The German-Dutch Youth Fund (Dutch-German Youth Fund), registered association, was founded in 1993/1994 as a non profit association with the participation of Dutch and German personalities and institutions. This was occasionally prompted by the so-called “Clingendael Study“, which revealed a sometimes difficult relationship between young people from Germany and the Netherlands in the early 1990s.
WHO ARE WE ?
Since its foundation, the Youth Work has been committed to promoting mutual understanding and reducing prejudices. The projects are aimed in particular at pupils, students, apprentices; working young people and children (from e.g. kindergartens, primary schools) from the two countries.
The association is largely supported by Industrie- und Handelskammer (IHK) Aachen.
The social and cultural contacts between the two countries form the backbone of successful and long term economic relations, whereby the different characteristics of the two nations complement each other and harness untapped potential. Borders are becoming less important and global exchange is becoming more and more intensive. Global competition and structural change are also generating pressure to adapt in Germany and the Netherlands. Young people in particular today need to be flexible, mobile and internationally oriented in order to be successful at least in the open European labour market. What could be more obvious than adapting to the labour market requirements of the neighbouring country ?
The aim of the funding group is therefore to promote the qualification of young people in order to give them the opportunity to make the most of the opportunities offered by the German and Dutch labour and training markets. The focus is on intercultural learning improving language skills and cooperation skills. A skilled, multilingual and intercultural workforce can strengthen the attractiveness of the Maas-Rhine Euregio and its position in Europe. If companies in the region are able to use this workforce in a targeted way for business purposes, they gain competitive advantages and economic success.
In the spirit of the European Union, which seeks a „citizens`Europe“ in which people get to know each other and learn to understand and respect their differences, the Circle organises, initiates or subsidises measures designed to awaken and promote an understanding of the living conditions, culture and the economic, political and social environment of each other through encounters between the young people of the two countries. Therefore, activities have been carried out or supported, such as:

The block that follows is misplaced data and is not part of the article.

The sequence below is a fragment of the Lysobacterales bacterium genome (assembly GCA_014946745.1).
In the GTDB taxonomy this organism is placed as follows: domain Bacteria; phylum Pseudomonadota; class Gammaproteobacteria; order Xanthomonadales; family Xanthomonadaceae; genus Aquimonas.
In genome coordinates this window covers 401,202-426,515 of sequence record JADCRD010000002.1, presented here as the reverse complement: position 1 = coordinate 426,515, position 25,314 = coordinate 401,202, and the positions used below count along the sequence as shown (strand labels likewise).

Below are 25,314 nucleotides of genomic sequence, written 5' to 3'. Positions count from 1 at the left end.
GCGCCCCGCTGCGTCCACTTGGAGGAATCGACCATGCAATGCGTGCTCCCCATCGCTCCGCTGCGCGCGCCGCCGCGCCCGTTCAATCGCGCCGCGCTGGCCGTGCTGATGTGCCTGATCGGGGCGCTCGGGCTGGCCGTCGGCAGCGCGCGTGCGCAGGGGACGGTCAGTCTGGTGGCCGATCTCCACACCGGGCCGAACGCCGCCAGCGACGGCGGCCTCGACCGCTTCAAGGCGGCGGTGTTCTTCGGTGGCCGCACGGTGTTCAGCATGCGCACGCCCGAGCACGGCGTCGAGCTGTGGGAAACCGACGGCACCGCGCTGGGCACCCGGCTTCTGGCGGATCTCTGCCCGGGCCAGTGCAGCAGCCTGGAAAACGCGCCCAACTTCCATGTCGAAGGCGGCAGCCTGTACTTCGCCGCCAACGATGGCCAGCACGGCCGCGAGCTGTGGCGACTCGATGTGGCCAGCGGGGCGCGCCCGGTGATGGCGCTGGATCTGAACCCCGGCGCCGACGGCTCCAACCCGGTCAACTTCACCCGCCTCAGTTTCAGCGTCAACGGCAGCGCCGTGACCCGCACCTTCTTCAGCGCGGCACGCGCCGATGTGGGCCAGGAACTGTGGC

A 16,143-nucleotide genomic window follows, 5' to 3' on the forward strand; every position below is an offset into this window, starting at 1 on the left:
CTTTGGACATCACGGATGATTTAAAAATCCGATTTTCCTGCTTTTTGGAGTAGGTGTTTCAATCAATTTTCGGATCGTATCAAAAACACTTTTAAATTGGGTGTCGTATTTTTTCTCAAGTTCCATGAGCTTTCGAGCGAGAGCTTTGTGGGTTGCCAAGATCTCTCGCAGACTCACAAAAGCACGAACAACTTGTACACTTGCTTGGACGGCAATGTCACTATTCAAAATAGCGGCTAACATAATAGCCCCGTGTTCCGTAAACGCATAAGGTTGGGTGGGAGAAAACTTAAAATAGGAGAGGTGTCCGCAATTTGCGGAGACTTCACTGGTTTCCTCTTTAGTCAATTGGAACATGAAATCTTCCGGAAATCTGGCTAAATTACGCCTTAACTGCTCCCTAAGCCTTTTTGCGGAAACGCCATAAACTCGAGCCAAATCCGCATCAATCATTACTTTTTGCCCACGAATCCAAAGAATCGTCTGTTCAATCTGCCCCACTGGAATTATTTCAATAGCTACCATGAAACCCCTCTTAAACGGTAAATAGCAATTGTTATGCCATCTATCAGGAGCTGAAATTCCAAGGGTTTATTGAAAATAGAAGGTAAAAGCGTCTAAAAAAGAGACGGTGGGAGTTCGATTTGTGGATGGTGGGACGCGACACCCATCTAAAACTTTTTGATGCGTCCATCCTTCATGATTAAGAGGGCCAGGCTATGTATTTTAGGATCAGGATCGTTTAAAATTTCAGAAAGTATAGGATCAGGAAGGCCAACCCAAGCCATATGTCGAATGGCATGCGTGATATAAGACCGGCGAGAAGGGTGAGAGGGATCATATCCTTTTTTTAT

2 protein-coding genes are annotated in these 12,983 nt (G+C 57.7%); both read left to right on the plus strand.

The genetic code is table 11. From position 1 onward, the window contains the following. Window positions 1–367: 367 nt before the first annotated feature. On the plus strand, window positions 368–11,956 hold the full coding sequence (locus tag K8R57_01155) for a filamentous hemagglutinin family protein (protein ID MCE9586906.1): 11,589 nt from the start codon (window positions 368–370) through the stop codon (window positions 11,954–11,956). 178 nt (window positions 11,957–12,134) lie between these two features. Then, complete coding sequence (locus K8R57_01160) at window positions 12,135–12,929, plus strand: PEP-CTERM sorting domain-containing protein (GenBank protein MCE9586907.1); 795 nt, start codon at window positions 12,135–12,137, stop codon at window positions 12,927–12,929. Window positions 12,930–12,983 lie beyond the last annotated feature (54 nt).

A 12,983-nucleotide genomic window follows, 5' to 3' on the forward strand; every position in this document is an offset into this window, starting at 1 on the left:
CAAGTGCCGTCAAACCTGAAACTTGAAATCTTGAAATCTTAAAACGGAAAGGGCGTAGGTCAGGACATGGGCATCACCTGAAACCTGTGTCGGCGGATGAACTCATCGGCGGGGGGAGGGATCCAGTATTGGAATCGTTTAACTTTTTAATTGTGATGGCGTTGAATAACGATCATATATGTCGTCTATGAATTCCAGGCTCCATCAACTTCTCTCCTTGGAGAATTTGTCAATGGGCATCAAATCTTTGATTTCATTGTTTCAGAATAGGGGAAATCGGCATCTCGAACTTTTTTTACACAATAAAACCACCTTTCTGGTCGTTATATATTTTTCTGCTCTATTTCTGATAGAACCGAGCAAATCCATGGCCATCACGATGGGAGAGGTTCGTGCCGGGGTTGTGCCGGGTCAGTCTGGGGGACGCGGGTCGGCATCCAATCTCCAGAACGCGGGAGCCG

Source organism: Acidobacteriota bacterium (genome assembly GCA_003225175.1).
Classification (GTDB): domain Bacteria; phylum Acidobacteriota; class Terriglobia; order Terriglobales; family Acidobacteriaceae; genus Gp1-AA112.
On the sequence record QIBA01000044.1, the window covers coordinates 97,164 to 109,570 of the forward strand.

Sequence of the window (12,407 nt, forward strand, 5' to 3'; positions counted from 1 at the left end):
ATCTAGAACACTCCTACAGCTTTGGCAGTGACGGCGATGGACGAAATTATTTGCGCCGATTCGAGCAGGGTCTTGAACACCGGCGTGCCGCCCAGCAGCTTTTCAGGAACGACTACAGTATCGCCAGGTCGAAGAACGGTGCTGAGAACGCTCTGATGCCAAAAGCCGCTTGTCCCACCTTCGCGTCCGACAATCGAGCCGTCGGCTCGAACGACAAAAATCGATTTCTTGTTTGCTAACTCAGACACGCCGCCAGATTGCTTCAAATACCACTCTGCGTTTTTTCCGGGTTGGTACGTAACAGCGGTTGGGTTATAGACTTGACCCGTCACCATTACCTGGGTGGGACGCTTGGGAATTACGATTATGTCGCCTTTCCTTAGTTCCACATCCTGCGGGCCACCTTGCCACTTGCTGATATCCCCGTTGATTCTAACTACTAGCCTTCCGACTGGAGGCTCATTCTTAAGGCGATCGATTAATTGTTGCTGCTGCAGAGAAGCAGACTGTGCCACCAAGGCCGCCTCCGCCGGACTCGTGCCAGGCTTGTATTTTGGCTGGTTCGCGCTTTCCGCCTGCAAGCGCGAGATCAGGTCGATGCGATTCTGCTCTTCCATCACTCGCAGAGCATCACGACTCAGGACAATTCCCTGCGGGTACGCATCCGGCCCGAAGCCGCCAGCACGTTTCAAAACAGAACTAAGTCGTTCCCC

The European Union attaches great importance to the pursuit of integration and to the reduction of economic and social fragmentation due to national borders. Thus, the German-Dutch Youth Agency strives to focus its work on overcoming the labour market or training barriers in order to open up the labour market and training opportunities in Europe to young people in particular. Promoting young people`s intercultural and linguistic skills is a priority. Various activities support this objective.
Unfortunately, physical exchanges between young people are still not possible due to the pandemic.The DNJW is therefore working in cooperation with interested parties on digital exchange formats, which can also be used later to establish cross-border contacts or as a first approach for future follow-up projects in physical exchange.
The funding group is financed exclusively from donations. Therefore, projects can only be supported within the current financial framework.
In principle, eligible measures and projects include projects between the German and Dutch youth. These include:
In order to be eligible for funding, the following conditions must be met:
Are you looking for a partnerschool in the Netherlands or Germany? We can help! Our friends from ‚Actiegroep Duits‘ made austausch.nl, a website where schools can find an exchange partner in either country. Found an exchange partner? Toll! Don’t forget about us though, because in most cases we can subsidise these exchanges.
guided tours on pedagogical paths including geological and mining information, visit of a museum and sections of the tunnel.